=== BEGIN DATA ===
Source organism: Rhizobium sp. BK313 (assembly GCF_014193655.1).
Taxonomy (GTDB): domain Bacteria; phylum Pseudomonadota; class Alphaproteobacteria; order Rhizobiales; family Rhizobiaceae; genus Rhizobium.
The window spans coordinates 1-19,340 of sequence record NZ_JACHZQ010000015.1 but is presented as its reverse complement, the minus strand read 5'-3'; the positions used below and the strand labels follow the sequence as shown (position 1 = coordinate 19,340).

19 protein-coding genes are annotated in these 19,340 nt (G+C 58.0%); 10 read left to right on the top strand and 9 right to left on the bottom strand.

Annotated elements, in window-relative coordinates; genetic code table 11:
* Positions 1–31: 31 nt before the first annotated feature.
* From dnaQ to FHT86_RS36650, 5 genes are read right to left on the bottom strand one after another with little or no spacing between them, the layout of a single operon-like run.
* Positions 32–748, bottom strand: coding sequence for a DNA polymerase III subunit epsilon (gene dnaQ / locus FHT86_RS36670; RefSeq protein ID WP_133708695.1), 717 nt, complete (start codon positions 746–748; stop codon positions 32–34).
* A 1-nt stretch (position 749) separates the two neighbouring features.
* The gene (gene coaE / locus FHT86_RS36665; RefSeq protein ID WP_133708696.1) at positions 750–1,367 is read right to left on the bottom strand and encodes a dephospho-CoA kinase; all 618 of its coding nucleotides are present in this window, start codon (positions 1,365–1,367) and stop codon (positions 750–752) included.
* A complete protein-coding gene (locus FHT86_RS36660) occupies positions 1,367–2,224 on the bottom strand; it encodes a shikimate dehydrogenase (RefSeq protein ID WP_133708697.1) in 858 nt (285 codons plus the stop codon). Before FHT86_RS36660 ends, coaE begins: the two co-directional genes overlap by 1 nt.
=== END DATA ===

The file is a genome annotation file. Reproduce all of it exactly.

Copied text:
Source organism: Rhizobium sp. BK313 (assembly GCF_014193655.1).
Taxonomy (GTDB): domain Bacteria; phylum Pseudomonadota; class Alphaproteobacteria; order Rhizobiales; family Rhizobiaceae; genus Rhizobium.
The window spans coordinates 1-19,340 of sequence record NZ_JACHZQ010000015.1 but is presented as its reverse complement, the minus strand read 5'-3'; the positions used below and the strand labels follow the sequence as shown (position 1 = coordinate 19,340).

19 protein-coding genes are annotated in these 19,340 nt (G+C 58.0%); 10 read left to right on the top strand and 9 right to left on the bottom strand.

Annotated elements, in window-relative coordinates; genetic code table 11:
* Positions 1–31: 31 nt before the first annotated feature.
* From dnaQ to FHT86_RS36650, 5 genes are read right to left on the bottom strand one after another with little or no spacing between them, the layout of a single operon-like run.
* Positions 32–748, bottom strand: coding sequence for a DNA polymerase III subunit epsilon (gene dnaQ / locus FHT86_RS36670; RefSeq protein ID WP_133708695.1), 717 nt, complete (start codon positions 746–748; stop codon positions 32–34).
* A 1-nt stretch (position 749) separates the two neighbouring features.
* The gene (gene coaE / locus FHT86_RS36665; RefSeq protein ID WP_133708696.1) at positions 750–1,367 is read right to left on the bottom strand and encodes a dephospho-CoA kinase; all 618 of its coding nucleotides are present in this window, start codon (positions 1,365–1,367) and stop codon (positions 750–752) included.
* A complete protein-coding gene (locus FHT86_RS36660) occupies positions 1,367–2,224 on the bottom strand; it encodes a shikimate dehydrogenase (RefSeq protein ID WP_133708697.1) in 858 nt (285 codons plus the stop codon). Before FHT86_RS36660 ends, coaE begins: the two co-directional genes overlap by 1 nt.